A Tennessee electrician made the news a few years ago when he was electrocuted while working on a sign in a scissor lift. He was fortunate enough to survive and seek the proper treatment, but 44% of other electrical incidents were fatal.
Now this might seem like an oddly specific example; after all, how often are people electrocuted in a scissor lift, anyway? All that aside, data does support the fact that one of the biggest hazard any lift faces are power lines.
OSHA created a brochure to outline three aspects of safety when operating a scissor lift: fall protection, stabilization, and positioning. All three are important to know and understand, but the third can provide the most protection from electrocution. In short, don’t operate a scissor lift directly beneath or right next to energized power lines.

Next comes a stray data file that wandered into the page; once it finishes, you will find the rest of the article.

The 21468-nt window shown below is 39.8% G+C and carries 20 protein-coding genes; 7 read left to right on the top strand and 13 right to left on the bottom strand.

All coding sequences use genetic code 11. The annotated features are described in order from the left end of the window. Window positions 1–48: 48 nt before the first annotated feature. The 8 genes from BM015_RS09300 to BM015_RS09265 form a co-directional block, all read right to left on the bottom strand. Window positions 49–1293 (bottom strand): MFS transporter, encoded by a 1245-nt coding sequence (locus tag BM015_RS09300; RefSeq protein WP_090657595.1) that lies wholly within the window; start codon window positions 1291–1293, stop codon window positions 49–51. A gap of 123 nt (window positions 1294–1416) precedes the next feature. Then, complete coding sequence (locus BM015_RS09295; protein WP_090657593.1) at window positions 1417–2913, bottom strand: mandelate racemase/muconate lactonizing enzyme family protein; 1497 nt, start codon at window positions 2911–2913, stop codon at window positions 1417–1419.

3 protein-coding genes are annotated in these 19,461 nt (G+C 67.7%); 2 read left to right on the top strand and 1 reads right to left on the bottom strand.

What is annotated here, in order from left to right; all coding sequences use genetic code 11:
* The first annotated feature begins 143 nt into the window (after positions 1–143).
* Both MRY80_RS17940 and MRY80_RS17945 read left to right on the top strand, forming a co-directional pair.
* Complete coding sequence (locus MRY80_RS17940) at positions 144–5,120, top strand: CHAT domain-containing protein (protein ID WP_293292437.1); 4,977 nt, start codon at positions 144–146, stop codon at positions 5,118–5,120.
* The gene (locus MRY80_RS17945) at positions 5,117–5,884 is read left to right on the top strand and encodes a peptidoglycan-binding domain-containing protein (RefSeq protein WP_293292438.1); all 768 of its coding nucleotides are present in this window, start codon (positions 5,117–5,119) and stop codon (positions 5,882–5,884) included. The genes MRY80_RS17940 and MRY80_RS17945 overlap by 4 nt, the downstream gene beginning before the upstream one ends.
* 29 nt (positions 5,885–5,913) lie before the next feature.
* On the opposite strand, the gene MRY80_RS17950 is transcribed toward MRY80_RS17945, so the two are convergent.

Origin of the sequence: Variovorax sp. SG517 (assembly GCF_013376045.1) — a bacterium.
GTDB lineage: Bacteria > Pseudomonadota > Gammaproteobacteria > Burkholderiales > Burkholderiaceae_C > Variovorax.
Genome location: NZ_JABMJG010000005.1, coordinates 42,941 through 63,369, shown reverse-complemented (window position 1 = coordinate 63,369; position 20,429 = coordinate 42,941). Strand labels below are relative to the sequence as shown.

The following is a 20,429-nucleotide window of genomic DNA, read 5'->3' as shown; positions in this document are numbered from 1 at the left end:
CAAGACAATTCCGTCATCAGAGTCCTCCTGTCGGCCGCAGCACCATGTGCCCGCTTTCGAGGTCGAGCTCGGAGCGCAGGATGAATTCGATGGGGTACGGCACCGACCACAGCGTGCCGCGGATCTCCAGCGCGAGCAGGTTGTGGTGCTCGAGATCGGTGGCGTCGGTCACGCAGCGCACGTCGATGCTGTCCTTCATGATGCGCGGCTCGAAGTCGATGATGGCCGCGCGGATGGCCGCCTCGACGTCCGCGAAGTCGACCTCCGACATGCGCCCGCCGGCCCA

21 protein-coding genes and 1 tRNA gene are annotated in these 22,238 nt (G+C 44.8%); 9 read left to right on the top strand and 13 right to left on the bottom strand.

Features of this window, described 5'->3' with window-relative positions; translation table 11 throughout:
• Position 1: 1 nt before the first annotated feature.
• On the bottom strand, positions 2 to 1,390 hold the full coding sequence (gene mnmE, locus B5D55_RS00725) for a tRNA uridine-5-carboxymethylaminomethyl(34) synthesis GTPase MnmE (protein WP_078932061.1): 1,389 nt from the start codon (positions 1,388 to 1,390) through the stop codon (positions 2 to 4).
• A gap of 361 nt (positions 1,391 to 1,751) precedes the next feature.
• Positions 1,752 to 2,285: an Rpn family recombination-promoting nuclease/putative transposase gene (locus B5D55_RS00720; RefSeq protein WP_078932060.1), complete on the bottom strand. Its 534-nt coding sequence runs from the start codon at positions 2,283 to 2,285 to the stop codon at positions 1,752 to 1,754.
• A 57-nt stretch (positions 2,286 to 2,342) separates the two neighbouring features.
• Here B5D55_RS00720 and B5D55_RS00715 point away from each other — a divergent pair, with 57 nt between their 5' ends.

Other safety tips are as follows:
- If working near powerlines or overhead cables, de-energize them before you begin to work.
- Use insulated aerial devices if de-energizing is not an option.
- Inspect the surrounding area to all cables are accounted for and that your lift won’t snag on any lines. In addition, use a spotter to ensure you did not miss something.
- Always maintain a minimum approach distance, especially if the powerlines were not de-energized.
- Implement a system for maintaining traffic around the work zone so that other workers, vehicles, or pedestrians do not get too close.
- Follow additional rules and guidelines as circumstances dictate.
These tips are just an overview of the safety standards and regulations we cover in our Scissor Lift training, so be sure to check out the online training course for more information. We also provide trainings on Electric Safety, Overhead Electric Utilities, Lockout/Tagout, and more so feel free to peruse those on our site, as well.
If you’re curious about what else we create trainings on, visit our website for more details!
Good luck and stay safe!